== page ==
In Jihadi English, a “kill” is the same as a British casualty.
    In US and British english, “destroyed” is something beyond repair.
    In Jihadi English, “Destroyed” is anything that requires repair.
    Sample US press release – An IED went off near a HMVV resulting in a flat tire. Soldiers were treated for cuts and bruises.
    Sample Jihadi press release – An explosive device went off under a cross worshippers vehicle, completely destroying the vehicle and killing all within it.

  • vucommodore says:

    leaddog:
    There is no different between the NYT and the Washington Post and the Washington Times, NY Post or Fox News. They report the EXACT same things. Spin doesn’t matter. You have to read through spin and just look at the story and make your own opinion. Fox, ABC, NBC, Washington Times, etc. are all “mainstream media”. “Mainstream Media” does not refer to strictly liberal publications. It just refers to the sources where most people get their news. Our MSM is a hell of a lot better than anywhere else in the world. Would you rather have Al Jazeera or ABC News? Come on.
    About the Qaim story, it may be true and it may not be true. I don’t think anybody knows 100% what’s going on on the ground in Iraq except for the commanders and they are not going to divulge everything to the media.

  • Rookie says:

    Ha, msm (capital letters are precious… I’ll keep them for something else) and unbiased… This is why we are all here, doesn’t it?
    I follow lately all main msm channels, mainly all of them are publishing ap and reuters news. Same news on all channels, no extra info no nothing. So with the right people in the right place hired on 2 or 3 news agencies, “they” got all newspapers/TV channels output. With newspapers/TV channels complicity, of course.
    I tried to write to some of them, for example bbc. The result? In one hour my firewall reported that somebody from a bbc domain was scanning all my ports… wrote to [email protected], and never heard of them since; probably same morons were involved…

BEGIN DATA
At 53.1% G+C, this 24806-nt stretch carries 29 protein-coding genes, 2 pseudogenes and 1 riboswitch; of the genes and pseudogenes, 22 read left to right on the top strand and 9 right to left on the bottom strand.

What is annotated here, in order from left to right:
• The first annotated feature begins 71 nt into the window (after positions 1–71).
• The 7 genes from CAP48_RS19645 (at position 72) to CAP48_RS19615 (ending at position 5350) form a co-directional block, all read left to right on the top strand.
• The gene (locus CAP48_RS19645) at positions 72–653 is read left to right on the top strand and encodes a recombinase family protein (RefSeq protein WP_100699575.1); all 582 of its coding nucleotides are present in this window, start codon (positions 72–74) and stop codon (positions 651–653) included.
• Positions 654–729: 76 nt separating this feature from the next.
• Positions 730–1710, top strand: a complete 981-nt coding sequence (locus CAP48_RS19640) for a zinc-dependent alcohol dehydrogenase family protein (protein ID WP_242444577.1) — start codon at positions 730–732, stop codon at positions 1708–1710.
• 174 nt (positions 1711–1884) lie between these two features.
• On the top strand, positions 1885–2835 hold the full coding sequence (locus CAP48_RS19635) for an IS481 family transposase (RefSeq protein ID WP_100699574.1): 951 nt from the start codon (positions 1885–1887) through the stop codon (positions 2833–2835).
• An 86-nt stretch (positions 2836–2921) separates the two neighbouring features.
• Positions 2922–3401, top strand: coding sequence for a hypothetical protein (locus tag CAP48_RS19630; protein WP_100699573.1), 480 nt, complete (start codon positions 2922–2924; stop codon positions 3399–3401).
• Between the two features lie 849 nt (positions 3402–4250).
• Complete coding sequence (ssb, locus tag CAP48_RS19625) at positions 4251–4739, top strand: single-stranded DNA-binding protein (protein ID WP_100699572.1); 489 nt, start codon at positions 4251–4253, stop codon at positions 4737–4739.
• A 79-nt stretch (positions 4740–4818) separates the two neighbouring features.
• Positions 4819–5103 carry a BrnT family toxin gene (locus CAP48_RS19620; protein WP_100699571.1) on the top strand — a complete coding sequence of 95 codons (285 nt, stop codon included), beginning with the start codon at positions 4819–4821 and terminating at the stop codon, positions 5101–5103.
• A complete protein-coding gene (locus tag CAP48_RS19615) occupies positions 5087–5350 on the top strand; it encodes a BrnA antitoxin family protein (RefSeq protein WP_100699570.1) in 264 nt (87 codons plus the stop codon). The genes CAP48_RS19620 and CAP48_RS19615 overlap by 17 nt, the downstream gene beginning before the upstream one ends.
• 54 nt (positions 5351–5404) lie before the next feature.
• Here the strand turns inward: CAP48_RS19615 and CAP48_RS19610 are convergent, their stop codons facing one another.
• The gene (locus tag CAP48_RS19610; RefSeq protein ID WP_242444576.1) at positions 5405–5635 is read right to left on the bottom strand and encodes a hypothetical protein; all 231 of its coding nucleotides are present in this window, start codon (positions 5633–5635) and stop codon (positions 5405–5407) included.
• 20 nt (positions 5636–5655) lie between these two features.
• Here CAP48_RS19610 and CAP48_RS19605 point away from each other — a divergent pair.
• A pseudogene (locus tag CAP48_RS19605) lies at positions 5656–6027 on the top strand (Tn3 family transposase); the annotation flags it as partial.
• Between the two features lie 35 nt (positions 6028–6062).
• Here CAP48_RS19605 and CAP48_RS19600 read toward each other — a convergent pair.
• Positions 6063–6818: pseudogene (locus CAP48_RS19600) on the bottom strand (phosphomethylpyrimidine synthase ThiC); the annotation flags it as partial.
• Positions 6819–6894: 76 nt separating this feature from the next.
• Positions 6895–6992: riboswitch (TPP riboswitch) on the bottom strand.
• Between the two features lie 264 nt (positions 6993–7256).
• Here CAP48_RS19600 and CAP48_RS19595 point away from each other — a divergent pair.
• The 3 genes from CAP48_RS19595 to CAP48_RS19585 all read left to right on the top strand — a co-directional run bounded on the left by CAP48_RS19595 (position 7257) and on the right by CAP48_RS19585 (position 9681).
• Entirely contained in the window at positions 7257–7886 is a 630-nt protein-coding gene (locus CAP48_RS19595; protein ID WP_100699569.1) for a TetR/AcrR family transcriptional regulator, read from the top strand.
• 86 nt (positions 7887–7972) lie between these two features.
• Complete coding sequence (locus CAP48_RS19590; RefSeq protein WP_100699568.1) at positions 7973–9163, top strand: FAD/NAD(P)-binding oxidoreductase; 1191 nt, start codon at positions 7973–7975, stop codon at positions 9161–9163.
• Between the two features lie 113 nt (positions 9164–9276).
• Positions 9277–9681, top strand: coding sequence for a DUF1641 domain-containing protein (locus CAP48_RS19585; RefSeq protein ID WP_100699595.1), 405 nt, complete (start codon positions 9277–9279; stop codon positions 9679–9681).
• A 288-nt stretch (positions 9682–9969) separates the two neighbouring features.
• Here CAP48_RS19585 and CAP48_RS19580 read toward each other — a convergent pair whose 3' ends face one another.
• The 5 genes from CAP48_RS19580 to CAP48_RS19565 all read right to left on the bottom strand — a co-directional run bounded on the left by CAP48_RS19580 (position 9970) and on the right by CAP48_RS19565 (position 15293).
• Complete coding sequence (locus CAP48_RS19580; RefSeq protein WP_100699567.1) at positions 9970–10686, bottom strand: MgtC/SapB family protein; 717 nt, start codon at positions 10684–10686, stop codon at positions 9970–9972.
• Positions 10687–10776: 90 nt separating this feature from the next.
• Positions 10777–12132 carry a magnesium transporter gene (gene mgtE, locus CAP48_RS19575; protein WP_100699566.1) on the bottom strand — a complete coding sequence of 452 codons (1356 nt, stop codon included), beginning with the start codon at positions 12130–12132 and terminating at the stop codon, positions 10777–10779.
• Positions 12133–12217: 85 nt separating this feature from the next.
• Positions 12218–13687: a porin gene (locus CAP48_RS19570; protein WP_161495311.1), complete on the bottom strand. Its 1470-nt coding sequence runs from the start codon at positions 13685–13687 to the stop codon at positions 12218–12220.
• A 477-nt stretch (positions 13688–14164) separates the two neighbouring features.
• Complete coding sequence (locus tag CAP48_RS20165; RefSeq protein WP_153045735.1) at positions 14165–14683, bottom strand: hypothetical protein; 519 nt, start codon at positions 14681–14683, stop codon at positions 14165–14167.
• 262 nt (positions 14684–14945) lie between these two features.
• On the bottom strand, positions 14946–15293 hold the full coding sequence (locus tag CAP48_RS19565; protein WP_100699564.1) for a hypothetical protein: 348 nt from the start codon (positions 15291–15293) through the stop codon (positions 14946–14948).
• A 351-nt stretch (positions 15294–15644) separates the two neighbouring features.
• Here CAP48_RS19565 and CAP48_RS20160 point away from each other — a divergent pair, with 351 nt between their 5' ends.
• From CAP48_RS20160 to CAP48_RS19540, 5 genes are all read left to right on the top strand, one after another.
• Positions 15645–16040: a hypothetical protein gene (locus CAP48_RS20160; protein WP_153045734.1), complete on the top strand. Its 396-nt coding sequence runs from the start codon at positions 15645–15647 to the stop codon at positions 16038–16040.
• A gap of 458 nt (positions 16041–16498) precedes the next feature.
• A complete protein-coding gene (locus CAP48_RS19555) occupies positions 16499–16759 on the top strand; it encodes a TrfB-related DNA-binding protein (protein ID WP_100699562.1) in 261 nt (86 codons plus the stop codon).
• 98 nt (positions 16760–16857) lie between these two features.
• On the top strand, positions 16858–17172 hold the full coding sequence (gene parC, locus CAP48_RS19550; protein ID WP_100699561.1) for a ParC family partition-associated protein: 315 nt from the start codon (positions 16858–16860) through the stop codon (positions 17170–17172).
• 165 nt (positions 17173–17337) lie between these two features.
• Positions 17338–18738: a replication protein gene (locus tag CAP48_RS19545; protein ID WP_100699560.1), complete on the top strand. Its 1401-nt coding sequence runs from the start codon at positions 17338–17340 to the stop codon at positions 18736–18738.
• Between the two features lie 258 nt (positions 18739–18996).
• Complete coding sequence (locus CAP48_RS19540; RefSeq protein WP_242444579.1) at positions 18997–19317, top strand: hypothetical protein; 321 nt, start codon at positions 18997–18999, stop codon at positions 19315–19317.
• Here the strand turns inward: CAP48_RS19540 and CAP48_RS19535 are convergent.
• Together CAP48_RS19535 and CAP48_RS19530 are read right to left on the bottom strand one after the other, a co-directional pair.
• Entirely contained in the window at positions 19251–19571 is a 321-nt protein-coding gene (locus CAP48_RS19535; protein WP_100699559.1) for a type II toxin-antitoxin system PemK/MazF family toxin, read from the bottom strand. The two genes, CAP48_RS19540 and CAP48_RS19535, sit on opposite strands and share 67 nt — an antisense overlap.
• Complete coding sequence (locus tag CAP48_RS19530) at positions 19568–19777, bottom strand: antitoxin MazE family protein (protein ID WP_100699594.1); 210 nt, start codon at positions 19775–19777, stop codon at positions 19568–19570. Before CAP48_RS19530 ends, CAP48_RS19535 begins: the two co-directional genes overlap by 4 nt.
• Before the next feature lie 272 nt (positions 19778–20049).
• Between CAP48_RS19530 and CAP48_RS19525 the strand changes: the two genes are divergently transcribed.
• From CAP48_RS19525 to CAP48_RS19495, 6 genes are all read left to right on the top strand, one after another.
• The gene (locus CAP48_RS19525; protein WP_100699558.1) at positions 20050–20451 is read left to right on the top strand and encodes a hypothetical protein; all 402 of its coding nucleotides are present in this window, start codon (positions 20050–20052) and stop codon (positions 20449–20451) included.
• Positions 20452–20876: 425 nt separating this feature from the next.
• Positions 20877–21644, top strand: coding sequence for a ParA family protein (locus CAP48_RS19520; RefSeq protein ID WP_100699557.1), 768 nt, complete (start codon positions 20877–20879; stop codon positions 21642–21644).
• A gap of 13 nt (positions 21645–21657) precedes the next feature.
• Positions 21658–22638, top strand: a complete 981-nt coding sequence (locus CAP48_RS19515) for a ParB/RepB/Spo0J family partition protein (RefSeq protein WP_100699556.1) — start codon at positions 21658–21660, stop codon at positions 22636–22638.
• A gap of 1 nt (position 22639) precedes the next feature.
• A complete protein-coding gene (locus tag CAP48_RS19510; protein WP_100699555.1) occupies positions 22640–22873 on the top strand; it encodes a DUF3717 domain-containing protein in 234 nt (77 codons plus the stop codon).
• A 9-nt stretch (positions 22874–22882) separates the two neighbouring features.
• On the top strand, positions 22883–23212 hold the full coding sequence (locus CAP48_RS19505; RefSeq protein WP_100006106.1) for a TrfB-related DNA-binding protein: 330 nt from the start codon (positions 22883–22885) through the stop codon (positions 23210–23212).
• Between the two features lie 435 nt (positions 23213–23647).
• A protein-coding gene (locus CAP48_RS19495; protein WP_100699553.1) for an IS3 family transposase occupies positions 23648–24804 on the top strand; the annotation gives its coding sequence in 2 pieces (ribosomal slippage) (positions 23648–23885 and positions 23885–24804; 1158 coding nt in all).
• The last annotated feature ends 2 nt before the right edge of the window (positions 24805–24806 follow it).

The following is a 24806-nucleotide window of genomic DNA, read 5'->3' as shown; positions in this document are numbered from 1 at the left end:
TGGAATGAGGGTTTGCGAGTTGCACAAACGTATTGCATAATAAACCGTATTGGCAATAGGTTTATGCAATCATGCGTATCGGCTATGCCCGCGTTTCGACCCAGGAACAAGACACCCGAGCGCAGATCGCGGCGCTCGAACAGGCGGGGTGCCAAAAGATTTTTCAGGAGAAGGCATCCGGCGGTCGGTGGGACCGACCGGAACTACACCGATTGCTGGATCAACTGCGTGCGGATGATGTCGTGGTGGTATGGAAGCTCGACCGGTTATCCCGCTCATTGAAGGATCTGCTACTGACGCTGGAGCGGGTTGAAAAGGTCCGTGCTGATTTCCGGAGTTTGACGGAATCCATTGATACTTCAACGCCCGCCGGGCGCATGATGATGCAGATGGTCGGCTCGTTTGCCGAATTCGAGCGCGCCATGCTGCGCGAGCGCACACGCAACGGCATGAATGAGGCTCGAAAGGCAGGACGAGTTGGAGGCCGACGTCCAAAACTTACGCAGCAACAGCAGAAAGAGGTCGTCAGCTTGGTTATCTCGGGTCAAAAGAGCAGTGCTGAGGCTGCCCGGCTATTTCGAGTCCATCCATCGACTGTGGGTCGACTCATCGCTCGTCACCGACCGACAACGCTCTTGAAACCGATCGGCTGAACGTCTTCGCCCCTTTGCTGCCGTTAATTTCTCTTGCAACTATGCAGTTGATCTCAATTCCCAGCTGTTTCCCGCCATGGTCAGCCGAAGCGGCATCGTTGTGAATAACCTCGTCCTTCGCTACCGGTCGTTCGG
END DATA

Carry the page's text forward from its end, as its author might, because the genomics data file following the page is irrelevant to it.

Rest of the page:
• Terrorists have seized Qaim

    Qaim has been the recent site of a brutal infighting amongst the Sunni tribes. Links here,here, and here. Al Qaeda and its ally, the Karabila, has perhaps successfully wrenched control of the town from the Coalition and its allies, the…

  • Robert M says:

    I disagree with Bill on a number of things to the point I was once kicked off this site. I do not like Bush except for the GWOT. Bill has and still does one of the best jobs of posting on the strategy and tactics of the US Military in their fight for us against the terrorist enemy. Let’s keep this site on point. There are plenty of other places to discuss the disaster on the Gulf Coast

  • AMac says:

    To follow up on Robert M #67’s comment

    Bill has and still does one of the best jobs of posting on the strategy and tactics of the US Military in their fight for us against the terrorist enemy. Let’s keep this site on point.

    Indeed, Bill Roggio’s synthesis gives the best open-source window on military ops in Iraq, specifically in al-Anbar, that is available anywhere. Period.

    When this site attracts in-depth comments from USG and private-sector analysts, and from a Marine stationed in the Haditha Dam, it’s a sign that Roggio is doing something profoundly right. And, thank God, since the enemy is certainly reading this site as well, Roggio remains concerned about not providing them with tactically-useful information.

    A number of the contributors to this thread should feel some embarrassment. There are careless, casual, ideology-soaked remarks here, and the thread veers way off topic.

    We would all do well to remember that the default TypeKey setting is registered comments only. 4th Rail will lose some excellent outside perspectives if we drive Roggio to take that step.

Iraq

Islamic state

Syria

Aqap

Al shabaab

Boko Haram

Isis